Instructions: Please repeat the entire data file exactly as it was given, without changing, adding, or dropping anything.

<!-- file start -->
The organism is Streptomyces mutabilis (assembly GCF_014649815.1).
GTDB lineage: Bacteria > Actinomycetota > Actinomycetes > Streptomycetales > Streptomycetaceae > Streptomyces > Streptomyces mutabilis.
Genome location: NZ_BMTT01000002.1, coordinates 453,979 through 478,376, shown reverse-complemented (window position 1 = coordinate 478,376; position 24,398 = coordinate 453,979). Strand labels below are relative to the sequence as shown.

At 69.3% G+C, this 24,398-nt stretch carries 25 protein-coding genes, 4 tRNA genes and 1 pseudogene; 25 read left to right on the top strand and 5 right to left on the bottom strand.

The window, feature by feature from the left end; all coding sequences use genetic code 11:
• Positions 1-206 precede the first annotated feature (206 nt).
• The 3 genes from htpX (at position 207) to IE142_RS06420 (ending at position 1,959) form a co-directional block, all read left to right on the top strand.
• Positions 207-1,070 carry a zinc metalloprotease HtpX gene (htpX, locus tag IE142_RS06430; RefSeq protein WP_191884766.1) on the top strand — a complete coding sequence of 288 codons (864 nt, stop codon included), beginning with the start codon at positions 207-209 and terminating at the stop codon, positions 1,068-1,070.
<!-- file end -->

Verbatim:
The organism is Streptomyces mutabilis (assembly GCF_014649815.1).
GTDB lineage: Bacteria > Actinomycetota > Actinomycetes > Streptomycetales > Streptomycetaceae > Streptomyces > Streptomyces mutabilis.
Genome location: NZ_BMTT01000002.1, coordinates 453,979 through 478,376, shown reverse-complemented (window position 1 = coordinate 478,376; position 24,398 = coordinate 453,979). Strand labels below are relative to the sequence as shown.

At 69.3% G+C, this 24,398-nt stretch carries 25 protein-coding genes, 4 tRNA genes and 1 pseudogene; 25 read left to right on the top strand and 5 right to left on the bottom strand.

The window, feature by feature from the left end; all coding sequences use genetic code 11:
• Positions 1-206 precede the first annotated feature (206 nt).
• The 3 genes from htpX (at position 207) to IE142_RS06420 (ending at position 1,959) form a co-directional block, all read left to right on the top strand.
• Positions 207-1,070 carry a zinc metalloprotease HtpX gene (htpX, locus tag IE142_RS06430; RefSeq protein WP_191884766.1) on the top strand — a complete coding sequence of 288 codons (864 nt, stop codon included), beginning with the start codon at positions 207-209 and terminating at the stop codon, positions 1,068-1,070.